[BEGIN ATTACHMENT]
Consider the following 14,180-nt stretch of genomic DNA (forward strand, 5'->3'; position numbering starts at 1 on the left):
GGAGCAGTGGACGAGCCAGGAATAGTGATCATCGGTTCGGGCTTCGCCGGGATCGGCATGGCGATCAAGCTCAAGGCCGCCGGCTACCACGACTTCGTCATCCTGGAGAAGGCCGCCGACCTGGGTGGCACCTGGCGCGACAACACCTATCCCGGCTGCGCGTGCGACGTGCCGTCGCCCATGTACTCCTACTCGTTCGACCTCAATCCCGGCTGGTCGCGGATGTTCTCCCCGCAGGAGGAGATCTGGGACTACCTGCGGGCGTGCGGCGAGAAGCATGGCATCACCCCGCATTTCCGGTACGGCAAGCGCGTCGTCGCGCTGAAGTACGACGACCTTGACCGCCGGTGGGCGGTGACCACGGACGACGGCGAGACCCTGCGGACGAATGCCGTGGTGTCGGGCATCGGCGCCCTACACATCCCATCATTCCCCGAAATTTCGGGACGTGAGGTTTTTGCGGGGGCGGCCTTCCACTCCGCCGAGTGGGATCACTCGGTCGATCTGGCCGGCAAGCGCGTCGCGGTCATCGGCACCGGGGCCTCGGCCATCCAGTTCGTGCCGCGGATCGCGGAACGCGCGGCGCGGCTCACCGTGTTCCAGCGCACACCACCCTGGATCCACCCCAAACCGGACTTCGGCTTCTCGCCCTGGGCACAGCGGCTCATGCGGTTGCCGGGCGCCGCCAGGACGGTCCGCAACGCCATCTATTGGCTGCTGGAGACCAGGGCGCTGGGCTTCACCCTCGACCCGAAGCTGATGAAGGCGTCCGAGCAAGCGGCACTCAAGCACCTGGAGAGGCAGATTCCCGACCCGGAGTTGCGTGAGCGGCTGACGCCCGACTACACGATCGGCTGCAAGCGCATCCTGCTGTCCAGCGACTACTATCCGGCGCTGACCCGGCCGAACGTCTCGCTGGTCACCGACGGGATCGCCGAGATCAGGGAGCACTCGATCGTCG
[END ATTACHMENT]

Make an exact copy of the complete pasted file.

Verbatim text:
Consider the following 14,180-nt stretch of genomic DNA (forward strand, 5'->3'; position numbering starts at 1 on the left):
GGAGCAGTGGACGAGCCAGGAATAGTGATCATCGGTTCGGGCTTCGCCGGGATCGGCATGGCGATCAAGCTCAAGGCCGCCGGCTACCACGACTTCGTCATCCTGGAGAAGGCCGCCGACCTGGGTGGCACCTGGCGCGACAACACCTATCCCGGCTGCGCGTGCGACGTGCCGTCGCCCATGTACTCCTACTCGTTCGACCTCAATCCCGGCTGGTCGCGGATGTTCTCCCCGCAGGAGGAGATCTGGGACTACCTGCGGGCGTGCGGCGAGAAGCATGGCATCACCCCGCATTTCCGGTACGGCAAGCGCGTCGTCGCGCTGAAGTACGACGACCTTGACCGCCGGTGGGCGGTGACCACGGACGACGGCGAGACCCTGCGGACGAATGCCGTGGTGTCGGGCATCGGCGCCCTACACATCCCATCATTCCCCGAAATTTCGGGACGTGAGGTTTTTGCGGGGGCGGCCTTCCACTCCGCCGAGTGGGATCACTCGGTCGATCTGGCCGGCAAGCGCGTCGCGGTCATCGGCACCGGGGCCTCGGCCATCCAGTTCGTGCCGCGGATCGCGGAACGCGCGGCGCGGCTCACCGTGTTCCAGCGCACACCACCCTGGATCCACCCCAAACCGGACTTCGGCTTCTCGCCCTGGGCACAGCGGCTCATGCGGTTGCCGGGCGCCGCCAGGACGGTCCGCAACGCCATCTATTGGCTGCTGGAGACCAGGGCGCTGGGCTTCACCCTCGACCCGAAGCTGATGAAGGCGTCCGAGCAAGCGGCACTCAAGCACCTGGAGAGGCAGATTCCCGACCCGGAGTTGCGTGAGCGGCTGACGCCCGACTACACGATCGGCTGCAAGCGCATCCTGCTGTCCAGCGACTACTATCCGGCGCTGACCCGGCCGAACGTCTCGCTGGTCACCGACGGGATCGCCGAGATCAGGGAGCACTCGATCGTCG